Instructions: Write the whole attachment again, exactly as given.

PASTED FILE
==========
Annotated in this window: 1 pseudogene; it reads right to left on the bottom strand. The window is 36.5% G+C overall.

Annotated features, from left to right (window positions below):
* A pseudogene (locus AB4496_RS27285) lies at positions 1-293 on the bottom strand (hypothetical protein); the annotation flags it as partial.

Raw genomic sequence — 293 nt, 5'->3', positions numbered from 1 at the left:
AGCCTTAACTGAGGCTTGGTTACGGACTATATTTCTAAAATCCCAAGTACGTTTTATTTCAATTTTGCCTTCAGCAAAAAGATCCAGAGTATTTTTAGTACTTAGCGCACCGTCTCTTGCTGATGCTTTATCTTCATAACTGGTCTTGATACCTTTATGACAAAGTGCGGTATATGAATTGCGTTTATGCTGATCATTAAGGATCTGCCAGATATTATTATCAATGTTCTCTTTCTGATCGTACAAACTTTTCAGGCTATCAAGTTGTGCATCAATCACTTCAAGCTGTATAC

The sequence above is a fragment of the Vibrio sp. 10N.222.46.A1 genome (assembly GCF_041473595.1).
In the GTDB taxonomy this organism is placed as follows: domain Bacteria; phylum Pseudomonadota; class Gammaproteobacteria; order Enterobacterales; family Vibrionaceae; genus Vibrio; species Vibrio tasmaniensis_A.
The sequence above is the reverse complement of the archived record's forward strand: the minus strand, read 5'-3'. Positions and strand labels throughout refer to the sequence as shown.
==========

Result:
Annotated in this window: 1 pseudogene; it reads right to left on the bottom strand. The window is 36.5% G+C overall.

Annotated features, from left to right (window positions below):
* A pseudogene (locus AB4496_RS27285) lies at positions 1-293 on the bottom strand (hypothetical protein); the annotation flags it as partial.

Raw genomic sequence — 293 nt, 5'->3', positions numbered from 1 at the left:
AGCCTTAACTGAGGCTTGGTTACGGACTATATTTCTAAAATCCCAAGTACGTTTTATTTCAATTTTGCCTTCAGCAAAAAGATCCAGAGTATTTTTAGTACTTAGCGCACCGTCTCTTGCTGATGCTTTATCTTCATAACTGGTCTTGATACCTTTATGACAAAGTGCGGTATATGAATTGCGTTTATGCTGATCATTAAGGATCTGCCAGATATTATTATCAATGTTCTCTTTCTGATCGTACAAACTTTTCAGGCTATCAAGTTGTGCATCAATCACTTCAAGCTGTATAC

The sequence above is a fragment of the Vibrio sp. 10N.222.46.A1 genome (assembly GCF_041473595.1).
In the GTDB taxonomy this organism is placed as follows: domain Bacteria; phylum Pseudomonadota; class Gammaproteobacteria; order Enterobacterales; family Vibrionaceae; genus Vibrio; species Vibrio tasmaniensis_A.
The sequence above is the reverse complement of the archived record's forward strand: the minus strand, read 5'-3'. Positions and strand labels throughout refer to the sequence as shown.